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On his 100th birthday, here’s to legendary Hollywood tough guy Robert Mitchum

On Aug. 6, 100 years ago, Robert Mitchum was born in Bridgeport, Conn., though he once claimed he didn’t have a hometown. Humble beginnings led to several trips west, at least one in a boxcar, before he found stardom in Hollywood as one of its most iconic mid-century leading men.

The actor, who died in 1997, was known as an avid reader and a bit of a renaissance man. He wrote poetry, songs, recorded two albums and once reportedly penned the libretto for an event Orson Welles directed at the Hollywood Bowl. An intimidating man of contradictions, he could be surly and charming, aloof and loquacious, humble and arrogant, pugnacious and gentle, testing the mettle of reporters from gossip columnist Hedda Hopper to the Los Angeles Times’ own Charles Champlin.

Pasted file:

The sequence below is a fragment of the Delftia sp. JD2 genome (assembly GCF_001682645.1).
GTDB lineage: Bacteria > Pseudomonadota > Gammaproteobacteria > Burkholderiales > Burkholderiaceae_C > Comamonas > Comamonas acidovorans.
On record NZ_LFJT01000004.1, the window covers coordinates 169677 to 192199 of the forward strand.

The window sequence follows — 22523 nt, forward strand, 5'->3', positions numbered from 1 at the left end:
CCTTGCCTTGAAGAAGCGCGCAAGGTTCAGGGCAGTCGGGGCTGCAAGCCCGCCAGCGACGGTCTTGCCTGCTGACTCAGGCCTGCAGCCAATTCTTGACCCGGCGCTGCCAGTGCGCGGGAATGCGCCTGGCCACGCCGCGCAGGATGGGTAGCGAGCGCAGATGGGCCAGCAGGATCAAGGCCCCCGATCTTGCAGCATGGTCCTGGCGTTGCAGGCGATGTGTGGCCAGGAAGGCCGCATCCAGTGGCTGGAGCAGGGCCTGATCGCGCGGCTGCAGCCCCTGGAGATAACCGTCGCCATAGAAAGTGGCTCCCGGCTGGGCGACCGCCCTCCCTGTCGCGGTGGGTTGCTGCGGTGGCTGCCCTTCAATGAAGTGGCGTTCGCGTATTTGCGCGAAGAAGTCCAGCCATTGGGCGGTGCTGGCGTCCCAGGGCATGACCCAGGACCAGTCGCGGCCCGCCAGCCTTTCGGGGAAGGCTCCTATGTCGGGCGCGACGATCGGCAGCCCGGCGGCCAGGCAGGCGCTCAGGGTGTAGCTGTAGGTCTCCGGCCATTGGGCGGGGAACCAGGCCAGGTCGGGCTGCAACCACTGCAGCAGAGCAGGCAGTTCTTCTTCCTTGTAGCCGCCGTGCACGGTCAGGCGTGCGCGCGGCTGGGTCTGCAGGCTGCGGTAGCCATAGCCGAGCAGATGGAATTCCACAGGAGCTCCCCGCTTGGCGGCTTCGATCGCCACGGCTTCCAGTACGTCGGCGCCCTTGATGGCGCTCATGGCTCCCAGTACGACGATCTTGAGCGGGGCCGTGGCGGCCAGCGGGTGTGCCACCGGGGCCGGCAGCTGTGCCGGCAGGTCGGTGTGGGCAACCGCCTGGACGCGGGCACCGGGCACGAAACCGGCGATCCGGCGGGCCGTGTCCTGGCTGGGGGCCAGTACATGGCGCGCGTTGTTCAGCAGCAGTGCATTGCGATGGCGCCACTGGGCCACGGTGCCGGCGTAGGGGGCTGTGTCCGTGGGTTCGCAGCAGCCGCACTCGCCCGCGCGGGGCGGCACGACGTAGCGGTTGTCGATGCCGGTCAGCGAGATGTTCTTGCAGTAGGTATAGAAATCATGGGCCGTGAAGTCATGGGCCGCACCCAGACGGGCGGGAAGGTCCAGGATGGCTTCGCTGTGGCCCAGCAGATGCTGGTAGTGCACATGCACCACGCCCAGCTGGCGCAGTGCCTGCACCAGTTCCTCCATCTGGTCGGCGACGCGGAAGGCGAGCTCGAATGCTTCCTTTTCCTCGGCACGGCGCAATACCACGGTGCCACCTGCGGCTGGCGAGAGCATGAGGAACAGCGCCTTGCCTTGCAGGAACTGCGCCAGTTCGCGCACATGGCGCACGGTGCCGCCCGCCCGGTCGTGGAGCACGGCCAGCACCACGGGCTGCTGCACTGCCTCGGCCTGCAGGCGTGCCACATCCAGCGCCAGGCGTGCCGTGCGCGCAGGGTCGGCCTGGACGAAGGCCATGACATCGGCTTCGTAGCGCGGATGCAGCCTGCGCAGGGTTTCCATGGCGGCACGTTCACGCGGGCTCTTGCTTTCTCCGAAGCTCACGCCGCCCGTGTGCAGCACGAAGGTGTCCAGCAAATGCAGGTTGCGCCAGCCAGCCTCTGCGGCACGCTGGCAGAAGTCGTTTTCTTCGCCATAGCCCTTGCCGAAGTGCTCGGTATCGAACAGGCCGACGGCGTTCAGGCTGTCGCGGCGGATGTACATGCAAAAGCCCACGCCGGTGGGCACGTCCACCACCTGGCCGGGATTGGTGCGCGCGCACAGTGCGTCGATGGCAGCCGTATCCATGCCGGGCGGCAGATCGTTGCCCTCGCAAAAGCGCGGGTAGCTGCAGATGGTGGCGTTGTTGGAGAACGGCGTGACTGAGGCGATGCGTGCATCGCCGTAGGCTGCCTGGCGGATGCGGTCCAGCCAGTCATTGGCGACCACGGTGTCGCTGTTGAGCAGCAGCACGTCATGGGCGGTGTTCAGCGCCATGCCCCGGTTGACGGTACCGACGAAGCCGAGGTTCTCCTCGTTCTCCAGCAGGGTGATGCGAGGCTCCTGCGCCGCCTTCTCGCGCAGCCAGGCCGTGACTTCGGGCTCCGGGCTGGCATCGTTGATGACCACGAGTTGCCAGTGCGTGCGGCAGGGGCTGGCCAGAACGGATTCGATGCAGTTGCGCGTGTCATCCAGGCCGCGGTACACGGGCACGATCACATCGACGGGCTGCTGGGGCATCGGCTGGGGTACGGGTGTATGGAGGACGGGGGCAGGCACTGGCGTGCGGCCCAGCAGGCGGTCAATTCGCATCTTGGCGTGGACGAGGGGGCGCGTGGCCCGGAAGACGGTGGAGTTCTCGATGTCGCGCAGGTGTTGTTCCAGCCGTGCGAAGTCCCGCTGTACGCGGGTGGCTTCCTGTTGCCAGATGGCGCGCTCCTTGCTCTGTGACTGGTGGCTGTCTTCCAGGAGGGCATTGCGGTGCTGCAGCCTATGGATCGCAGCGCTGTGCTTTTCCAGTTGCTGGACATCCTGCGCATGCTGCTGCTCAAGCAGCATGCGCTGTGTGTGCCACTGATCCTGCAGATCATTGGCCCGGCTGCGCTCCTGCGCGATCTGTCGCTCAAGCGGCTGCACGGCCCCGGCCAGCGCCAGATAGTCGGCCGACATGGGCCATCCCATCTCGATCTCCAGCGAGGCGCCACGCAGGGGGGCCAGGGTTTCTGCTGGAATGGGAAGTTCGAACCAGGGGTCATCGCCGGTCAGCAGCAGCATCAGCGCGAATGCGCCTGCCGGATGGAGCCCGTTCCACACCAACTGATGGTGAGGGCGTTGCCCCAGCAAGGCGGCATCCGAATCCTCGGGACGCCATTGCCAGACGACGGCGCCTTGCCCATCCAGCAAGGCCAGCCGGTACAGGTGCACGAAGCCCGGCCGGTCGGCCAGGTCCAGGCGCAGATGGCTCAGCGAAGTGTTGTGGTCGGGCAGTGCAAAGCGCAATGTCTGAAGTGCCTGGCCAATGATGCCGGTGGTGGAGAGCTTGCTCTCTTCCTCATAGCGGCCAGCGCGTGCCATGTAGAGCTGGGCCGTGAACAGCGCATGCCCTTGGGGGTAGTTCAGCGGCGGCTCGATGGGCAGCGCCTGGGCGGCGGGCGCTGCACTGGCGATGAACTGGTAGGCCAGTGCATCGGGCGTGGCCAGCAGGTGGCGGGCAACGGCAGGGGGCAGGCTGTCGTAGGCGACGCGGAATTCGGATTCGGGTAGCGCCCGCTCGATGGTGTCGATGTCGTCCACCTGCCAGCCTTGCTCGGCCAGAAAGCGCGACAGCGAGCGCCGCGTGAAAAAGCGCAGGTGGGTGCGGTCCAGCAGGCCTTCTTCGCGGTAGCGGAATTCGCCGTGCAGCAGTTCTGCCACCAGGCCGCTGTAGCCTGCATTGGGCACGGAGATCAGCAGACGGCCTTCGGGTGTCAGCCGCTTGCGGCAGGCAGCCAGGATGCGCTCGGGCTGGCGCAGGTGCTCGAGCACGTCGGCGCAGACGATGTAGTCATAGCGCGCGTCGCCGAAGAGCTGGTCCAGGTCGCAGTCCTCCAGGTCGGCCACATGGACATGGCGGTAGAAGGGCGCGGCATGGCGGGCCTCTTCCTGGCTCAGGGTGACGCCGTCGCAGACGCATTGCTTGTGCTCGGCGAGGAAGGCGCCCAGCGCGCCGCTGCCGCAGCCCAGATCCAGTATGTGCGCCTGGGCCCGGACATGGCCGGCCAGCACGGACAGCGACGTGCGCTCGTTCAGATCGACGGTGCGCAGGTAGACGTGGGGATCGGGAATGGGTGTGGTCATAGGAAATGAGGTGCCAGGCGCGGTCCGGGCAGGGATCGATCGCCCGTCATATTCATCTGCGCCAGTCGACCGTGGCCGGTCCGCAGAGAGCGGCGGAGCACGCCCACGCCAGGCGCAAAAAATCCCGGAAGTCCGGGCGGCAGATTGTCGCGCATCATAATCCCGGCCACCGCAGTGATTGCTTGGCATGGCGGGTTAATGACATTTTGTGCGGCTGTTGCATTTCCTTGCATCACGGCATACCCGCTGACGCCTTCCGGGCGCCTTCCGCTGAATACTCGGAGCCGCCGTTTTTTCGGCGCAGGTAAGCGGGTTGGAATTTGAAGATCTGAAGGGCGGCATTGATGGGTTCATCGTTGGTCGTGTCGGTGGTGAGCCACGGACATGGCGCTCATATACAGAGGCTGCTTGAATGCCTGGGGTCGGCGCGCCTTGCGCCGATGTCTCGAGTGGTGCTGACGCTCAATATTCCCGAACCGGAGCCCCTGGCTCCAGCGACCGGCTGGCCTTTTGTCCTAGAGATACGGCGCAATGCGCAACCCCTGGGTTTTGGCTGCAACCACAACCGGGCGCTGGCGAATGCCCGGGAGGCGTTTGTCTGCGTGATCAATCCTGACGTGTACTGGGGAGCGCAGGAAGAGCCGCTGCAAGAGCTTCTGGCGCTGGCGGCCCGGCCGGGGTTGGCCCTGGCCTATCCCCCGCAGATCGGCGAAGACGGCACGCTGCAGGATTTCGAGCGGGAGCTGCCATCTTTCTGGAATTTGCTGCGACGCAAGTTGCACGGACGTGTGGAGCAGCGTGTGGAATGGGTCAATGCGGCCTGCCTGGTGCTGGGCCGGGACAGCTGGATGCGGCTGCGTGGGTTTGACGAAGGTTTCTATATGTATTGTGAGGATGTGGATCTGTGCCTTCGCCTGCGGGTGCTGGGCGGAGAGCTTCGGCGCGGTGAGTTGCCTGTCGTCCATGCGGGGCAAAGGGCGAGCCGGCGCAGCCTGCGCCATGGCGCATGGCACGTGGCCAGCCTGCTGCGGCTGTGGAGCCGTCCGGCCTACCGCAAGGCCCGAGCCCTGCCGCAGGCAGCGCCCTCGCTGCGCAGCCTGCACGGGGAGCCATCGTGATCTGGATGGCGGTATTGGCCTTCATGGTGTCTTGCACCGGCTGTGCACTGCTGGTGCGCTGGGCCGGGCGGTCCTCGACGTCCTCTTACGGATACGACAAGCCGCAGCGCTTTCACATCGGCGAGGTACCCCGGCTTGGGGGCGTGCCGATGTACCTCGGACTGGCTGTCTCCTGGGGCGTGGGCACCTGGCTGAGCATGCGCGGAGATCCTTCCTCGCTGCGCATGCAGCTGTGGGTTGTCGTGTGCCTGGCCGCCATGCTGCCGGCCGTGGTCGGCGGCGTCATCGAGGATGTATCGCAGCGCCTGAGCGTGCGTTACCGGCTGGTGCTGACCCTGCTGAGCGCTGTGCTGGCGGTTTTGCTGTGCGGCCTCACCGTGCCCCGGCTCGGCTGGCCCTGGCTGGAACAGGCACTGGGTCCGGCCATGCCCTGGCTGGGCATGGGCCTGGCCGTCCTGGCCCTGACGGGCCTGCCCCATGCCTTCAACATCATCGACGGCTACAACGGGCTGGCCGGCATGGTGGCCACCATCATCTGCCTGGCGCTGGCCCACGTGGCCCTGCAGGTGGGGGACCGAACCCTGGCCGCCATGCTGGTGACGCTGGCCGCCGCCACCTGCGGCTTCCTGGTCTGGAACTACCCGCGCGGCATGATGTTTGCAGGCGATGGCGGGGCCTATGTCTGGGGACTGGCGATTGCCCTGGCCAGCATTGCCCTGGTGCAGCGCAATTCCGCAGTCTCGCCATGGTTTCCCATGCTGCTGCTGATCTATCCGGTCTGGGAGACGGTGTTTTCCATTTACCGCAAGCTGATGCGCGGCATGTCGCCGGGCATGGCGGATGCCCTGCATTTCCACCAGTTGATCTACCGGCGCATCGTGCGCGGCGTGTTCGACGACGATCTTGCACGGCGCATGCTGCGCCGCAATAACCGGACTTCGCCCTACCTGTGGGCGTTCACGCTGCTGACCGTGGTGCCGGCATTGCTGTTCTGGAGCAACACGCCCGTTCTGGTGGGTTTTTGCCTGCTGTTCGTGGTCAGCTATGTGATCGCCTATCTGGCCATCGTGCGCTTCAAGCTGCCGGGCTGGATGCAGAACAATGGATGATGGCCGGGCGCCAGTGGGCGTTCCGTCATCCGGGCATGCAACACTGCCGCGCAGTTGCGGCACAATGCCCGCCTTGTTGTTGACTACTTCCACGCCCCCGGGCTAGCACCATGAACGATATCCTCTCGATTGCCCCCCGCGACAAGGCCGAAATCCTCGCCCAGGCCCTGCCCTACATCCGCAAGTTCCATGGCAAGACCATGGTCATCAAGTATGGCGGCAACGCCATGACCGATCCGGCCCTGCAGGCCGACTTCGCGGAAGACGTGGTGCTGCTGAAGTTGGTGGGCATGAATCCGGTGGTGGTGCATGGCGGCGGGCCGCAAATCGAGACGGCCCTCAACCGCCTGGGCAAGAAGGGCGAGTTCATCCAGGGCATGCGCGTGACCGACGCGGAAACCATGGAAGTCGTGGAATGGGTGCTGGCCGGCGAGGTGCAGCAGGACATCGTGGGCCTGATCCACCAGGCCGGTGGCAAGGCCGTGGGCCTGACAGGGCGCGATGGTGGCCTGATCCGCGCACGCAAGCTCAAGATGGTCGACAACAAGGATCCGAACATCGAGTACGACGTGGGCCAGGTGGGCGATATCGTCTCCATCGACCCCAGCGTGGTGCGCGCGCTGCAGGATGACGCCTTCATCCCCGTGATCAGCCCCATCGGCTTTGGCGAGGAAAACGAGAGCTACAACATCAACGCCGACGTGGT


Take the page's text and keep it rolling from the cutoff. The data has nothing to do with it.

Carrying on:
Below are some choice Mitchum quotes from his conversations with The Times.

On acting

“I like acting. But I don’t want to stick to it all my life. I’ve got just one hobby — thinking.” (1947)